“Yen depreciation will partially offset Japan carmakers’ triple pain of ongoing virus outbreaks, parts shortages and higher input costs, combined with impact from the Russia-Ukraine war,” said Bloomberg Intelligence analyst Tatsuo Yoshida. “Yen depreciation’s effect will vary by company, but should provide an overall boost to Japanese automakers’ operating profit,” he said, forecasting a particularly strong boost to Mazda Motor Corp. and Subaru Corp.

But analysts and executives said the exchange rate’s impact was much smaller than it would have been a decade ago. A strong yen and supply chain disruptions from the earthquake and tsunami of 2011 prompted automakers and a broad range of suppliers to build a more resilient, global supply chain over the past decade. Stronger growth in overseas markets compared with sluggish demand in Japan also spurred a shift in production overseas.

Toyota’s top U.S. sales executive, Bob Carter noted that 77% of the vehicles sold in the U.S. last year were made in North America.

“It doesn’t have the relevance in our business that it had 20 years ago,” he said.

Honda Motor Co. is in a similar situation, according to Chief Executive Officer Toshihiro Mibe.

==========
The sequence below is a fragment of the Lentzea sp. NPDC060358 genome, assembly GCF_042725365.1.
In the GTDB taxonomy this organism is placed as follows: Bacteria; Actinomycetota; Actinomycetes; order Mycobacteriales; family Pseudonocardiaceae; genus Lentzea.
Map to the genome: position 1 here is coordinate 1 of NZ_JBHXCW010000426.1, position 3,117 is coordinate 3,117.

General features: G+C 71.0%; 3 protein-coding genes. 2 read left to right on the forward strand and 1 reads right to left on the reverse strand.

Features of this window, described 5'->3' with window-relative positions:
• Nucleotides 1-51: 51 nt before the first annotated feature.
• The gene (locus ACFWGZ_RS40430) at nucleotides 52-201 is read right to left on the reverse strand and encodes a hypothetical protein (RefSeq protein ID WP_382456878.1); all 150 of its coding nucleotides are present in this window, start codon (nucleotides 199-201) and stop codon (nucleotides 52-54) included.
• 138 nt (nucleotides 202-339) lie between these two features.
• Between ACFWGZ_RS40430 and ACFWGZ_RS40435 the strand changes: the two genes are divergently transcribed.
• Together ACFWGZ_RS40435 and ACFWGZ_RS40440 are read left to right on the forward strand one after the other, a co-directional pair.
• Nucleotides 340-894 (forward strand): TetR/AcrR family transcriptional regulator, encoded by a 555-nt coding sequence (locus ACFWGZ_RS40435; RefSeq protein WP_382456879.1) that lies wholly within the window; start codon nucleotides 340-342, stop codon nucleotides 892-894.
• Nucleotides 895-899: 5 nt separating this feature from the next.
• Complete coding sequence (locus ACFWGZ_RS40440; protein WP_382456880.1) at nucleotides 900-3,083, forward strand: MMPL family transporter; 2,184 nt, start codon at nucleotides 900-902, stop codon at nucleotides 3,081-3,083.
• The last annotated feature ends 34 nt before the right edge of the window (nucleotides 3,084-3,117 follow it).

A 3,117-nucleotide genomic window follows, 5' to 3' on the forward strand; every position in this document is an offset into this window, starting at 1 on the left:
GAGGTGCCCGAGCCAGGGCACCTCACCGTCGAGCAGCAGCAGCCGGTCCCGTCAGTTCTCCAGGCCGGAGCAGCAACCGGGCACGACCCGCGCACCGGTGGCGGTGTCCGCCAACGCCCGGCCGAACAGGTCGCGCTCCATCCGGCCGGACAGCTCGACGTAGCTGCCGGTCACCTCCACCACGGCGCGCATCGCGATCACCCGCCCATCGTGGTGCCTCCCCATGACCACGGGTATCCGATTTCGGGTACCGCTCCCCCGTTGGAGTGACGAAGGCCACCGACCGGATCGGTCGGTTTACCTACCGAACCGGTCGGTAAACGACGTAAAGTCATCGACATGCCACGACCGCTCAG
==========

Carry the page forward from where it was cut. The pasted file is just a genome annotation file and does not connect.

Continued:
“We operate under the basic principle of producing in the region where the market is,” he told Bloomberg News. “The business is operating in a way that makes it little impacted by fluctuations in exchange rates.”

Satoru Aoyama, senior director of Asia-Pacific Corporates at Fitch Ratings, warned that supply chain constraints and chips shortages meant the year ahead could be harder for automakers.

“The yen depreciation today and for the next six months, it’s like window-dressing, it doesn’t resolve the real, underlying issues,” he said.

For many Japanese manufacturers, the impact is expected to be more neutral. Panasonic Holdings Corp.’s CEO Yuki Kusumi said the negative impact on its home appliances business would cancel out gains in other areas.

In Sony’s case, the yen is likely a negative for its small smartphone business which is reliant on imports and sold mainly in Japan. Its image sensor business could see a boost as they are mostly made in Japan and sold to overseas customers, including smartphone makers like Apple Inc.

In some industries, the weaker yen is a clear negative, particularly among restaurant chains and others struggling with higher costs of imported foods and goods.

Even Fast Retailing, whose casual clothing chain Uniqlo boasts a global sales and production structure, says the latest round of yen weakness is clearly negative due to higher import costs, particularly as a weak economy made it difficult to mark up prices in Japan.

“There are no benefits from the weaker yen,” CEO Tadashi Yanai said earlier this month.

The 73-year-old, one of the most prominent executives in Japan explained the sharp currency move is squeezing companies like his between rising costs and reluctant consumers.

“Given the current economic situation in Japan, we cannot easily raise product prices,” he said. “But when the cost of raw materials have doubled and tripled, it’s impossible to sell it at the current prices.”